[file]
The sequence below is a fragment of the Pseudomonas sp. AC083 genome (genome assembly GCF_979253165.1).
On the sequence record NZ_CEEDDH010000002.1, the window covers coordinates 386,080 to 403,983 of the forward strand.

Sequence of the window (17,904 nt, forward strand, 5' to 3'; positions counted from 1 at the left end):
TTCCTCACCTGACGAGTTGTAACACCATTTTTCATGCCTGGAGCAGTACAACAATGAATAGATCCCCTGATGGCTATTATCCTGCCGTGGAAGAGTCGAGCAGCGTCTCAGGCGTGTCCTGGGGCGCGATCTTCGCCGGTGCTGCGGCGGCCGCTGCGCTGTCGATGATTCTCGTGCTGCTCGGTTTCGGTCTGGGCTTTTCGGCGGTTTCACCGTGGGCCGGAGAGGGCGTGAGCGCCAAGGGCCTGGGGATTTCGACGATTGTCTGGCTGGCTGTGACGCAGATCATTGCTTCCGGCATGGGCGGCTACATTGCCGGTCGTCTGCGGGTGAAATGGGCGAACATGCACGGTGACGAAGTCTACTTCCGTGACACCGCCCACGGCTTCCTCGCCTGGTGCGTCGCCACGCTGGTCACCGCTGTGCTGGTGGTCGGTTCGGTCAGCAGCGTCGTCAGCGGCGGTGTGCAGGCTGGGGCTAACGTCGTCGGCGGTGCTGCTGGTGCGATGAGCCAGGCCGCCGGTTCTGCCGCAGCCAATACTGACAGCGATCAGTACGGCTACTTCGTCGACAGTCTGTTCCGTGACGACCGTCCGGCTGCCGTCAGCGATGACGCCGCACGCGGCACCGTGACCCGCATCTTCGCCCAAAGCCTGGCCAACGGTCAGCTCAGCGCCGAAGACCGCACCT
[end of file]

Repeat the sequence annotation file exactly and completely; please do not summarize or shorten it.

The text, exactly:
The sequence below is a fragment of the Pseudomonas sp. AC083 genome (genome assembly GCF_979253165.1).
On the sequence record NZ_CEEDDH010000002.1, the window covers coordinates 386,080 to 403,983 of the forward strand.

Sequence of the window (17,904 nt, forward strand, 5' to 3'; positions counted from 1 at the left end):
TTCCTCACCTGACGAGTTGTAACACCATTTTTCATGCCTGGAGCAGTACAACAATGAATAGATCCCCTGATGGCTATTATCCTGCCGTGGAAGAGTCGAGCAGCGTCTCAGGCGTGTCCTGGGGCGCGATCTTCGCCGGTGCTGCGGCGGCCGCTGCGCTGTCGATGATTCTCGTGCTGCTCGGTTTCGGTCTGGGCTTTTCGGCGGTTTCACCGTGGGCCGGAGAGGGCGTGAGCGCCAAGGGCCTGGGGATTTCGACGATTGTCTGGCTGGCTGTGACGCAGATCATTGCTTCCGGCATGGGCGGCTACATTGCCGGTCGTCTGCGGGTGAAATGGGCGAACATGCACGGTGACGAAGTCTACTTCCGTGACACCGCCCACGGCTTCCTCGCCTGGTGCGTCGCCACGCTGGTCACCGCTGTGCTGGTGGTCGGTTCGGTCAGCAGCGTCGTCAGCGGCGGTGTGCAGGCTGGGGCTAACGTCGTCGGCGGTGCTGCTGGTGCGATGAGCCAGGCCGCCGGTTCTGCCGCAGCCAATACTGACAGCGATCAGTACGGCTACTTCGTCGACAGTCTGTTCCGTGACGACCGTCCGGCTGCCGTCAGCGATGACGCCGCACGCGGCACCGTGACCCGCATCTTCGCCCAAAGCCTGGCCAACGGTCAGCTCAGCGCCGAAGACCGCACCT